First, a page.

Every season brings change. Fall is especially embraced in New Mexico after triple-digit temperatures and hot sand-filled winds overstay their welcome. One of the more eye-catching aspects of autumn is the color shift in foliage.
Watching the leaves change is a pastime in New York and New England, but you don’t have to live in the Northeast to witness the shift in season. There’s no need to be a metropolis-dweller in search of an escape from the bustle of the big city. New Mexicans can view the transition without leaving the state.
Locals can take short trips to Carson, Cibola, Gila, Lincoln and Santa Fe national forests to watch the foliage shift from green to gold and orange. The most common trees found in New Mexico are pine, fir, spruce, aspen and juniper. Oak and maple trees can also be found, mostly in the Carson and Santa Fe forests, and don’t forget about those wonderful cottonwoods scattered through our major cities.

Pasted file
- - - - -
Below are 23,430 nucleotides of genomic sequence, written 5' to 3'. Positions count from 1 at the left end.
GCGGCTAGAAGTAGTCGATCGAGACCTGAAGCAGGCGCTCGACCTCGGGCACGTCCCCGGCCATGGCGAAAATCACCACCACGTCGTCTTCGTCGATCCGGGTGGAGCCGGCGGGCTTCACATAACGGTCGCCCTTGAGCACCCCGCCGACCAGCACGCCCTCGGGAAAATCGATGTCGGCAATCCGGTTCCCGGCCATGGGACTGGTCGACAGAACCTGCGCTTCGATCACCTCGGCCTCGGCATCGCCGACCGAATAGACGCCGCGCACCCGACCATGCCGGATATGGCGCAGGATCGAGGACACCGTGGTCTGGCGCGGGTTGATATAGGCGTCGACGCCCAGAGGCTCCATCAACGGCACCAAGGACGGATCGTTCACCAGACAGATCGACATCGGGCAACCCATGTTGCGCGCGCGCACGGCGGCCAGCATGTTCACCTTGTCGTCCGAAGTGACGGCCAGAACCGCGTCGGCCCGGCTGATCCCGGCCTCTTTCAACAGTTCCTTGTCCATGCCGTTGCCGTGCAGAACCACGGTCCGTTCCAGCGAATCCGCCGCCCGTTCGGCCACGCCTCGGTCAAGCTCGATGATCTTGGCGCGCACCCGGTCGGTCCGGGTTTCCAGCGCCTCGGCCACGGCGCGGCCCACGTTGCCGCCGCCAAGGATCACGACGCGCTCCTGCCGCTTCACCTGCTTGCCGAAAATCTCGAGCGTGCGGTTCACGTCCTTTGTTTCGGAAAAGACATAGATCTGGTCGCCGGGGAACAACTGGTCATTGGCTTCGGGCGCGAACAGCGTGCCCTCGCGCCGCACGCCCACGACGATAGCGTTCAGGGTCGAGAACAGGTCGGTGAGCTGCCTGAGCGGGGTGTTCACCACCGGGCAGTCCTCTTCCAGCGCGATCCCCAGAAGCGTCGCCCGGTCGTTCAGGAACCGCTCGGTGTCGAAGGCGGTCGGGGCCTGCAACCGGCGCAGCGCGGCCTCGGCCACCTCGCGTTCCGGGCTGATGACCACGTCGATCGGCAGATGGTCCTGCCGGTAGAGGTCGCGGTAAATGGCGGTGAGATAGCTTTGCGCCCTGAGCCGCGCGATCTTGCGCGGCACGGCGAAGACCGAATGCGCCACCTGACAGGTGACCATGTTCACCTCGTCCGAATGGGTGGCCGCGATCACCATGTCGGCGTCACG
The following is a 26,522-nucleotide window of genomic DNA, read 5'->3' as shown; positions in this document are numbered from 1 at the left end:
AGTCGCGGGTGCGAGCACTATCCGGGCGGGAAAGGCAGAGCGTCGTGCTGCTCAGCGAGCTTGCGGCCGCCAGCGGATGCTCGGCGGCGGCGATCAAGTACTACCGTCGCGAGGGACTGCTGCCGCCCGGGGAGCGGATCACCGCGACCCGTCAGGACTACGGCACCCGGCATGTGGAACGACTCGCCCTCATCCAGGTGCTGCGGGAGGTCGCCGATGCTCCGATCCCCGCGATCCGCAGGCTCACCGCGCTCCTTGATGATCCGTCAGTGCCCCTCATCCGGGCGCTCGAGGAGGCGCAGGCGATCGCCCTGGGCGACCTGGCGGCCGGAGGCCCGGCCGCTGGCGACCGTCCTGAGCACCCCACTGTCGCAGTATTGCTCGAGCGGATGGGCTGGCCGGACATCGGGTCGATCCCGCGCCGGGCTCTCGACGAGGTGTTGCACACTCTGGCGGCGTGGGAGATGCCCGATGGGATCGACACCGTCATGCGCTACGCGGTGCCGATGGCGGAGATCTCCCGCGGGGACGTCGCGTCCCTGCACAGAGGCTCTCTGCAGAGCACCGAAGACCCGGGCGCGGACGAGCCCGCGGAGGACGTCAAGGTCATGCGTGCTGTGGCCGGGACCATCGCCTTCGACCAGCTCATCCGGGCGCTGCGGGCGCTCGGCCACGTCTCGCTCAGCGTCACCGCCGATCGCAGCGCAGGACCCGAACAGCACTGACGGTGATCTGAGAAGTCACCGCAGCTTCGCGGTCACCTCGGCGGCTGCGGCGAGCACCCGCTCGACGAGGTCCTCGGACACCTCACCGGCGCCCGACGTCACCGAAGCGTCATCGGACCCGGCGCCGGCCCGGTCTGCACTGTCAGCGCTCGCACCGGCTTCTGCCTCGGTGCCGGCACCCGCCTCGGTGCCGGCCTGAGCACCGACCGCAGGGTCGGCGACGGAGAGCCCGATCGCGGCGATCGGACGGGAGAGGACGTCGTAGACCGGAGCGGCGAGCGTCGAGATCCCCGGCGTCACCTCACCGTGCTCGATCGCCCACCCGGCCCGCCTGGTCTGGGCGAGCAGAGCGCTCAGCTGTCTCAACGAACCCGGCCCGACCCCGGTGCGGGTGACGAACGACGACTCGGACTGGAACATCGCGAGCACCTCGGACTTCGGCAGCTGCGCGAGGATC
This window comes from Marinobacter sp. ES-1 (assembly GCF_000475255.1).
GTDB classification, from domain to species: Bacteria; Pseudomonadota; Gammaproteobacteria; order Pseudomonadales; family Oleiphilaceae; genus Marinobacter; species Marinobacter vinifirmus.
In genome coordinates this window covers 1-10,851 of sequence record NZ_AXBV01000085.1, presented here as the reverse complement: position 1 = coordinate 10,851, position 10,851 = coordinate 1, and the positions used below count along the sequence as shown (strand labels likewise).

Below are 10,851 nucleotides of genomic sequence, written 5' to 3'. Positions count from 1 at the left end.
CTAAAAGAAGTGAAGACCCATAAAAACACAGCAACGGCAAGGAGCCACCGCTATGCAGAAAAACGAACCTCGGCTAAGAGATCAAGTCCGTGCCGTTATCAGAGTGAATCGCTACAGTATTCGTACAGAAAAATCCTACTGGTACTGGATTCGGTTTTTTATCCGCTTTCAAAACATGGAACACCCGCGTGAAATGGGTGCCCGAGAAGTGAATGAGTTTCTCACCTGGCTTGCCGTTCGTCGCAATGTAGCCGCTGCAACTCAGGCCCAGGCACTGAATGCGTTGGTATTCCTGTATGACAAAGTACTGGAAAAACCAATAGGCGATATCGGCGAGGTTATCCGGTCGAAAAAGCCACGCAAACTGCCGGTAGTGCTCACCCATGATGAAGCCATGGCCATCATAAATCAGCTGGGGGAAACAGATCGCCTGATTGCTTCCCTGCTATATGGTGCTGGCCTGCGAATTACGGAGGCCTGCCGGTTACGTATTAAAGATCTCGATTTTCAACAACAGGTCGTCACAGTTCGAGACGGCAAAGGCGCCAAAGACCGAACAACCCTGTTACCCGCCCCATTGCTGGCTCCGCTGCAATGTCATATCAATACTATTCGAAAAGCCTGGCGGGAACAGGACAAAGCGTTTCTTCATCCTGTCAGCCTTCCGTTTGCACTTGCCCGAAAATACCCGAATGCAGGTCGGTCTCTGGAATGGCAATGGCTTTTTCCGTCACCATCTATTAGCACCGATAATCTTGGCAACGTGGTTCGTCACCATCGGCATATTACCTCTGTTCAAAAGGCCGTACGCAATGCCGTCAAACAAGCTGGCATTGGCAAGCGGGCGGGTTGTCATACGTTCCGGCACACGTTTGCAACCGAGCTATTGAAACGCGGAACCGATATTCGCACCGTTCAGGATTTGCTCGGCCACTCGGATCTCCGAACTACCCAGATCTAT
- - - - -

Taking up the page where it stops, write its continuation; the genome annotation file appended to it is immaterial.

According to the United States Forest Service, fall colors typically begin to emerge at higher elevations in mid- to late-September and the color change at lower elevations happens mid- to late-October, and can possibly continue into early-November.
As a whole, peak viewing in New Mexico is early- to mid-October, but due to the quick pace of the shift, some transitions could only last a week. Here’s a look at the best times and scenic drives to catch the leaves changing to fall colors in New Mexico.
More info visit: fs.usda.gov/carson, fs.usda.gov/santafe, fs.usda.gov/cibola, fs.usda.gov/gila, fs.usda.gov/lincoln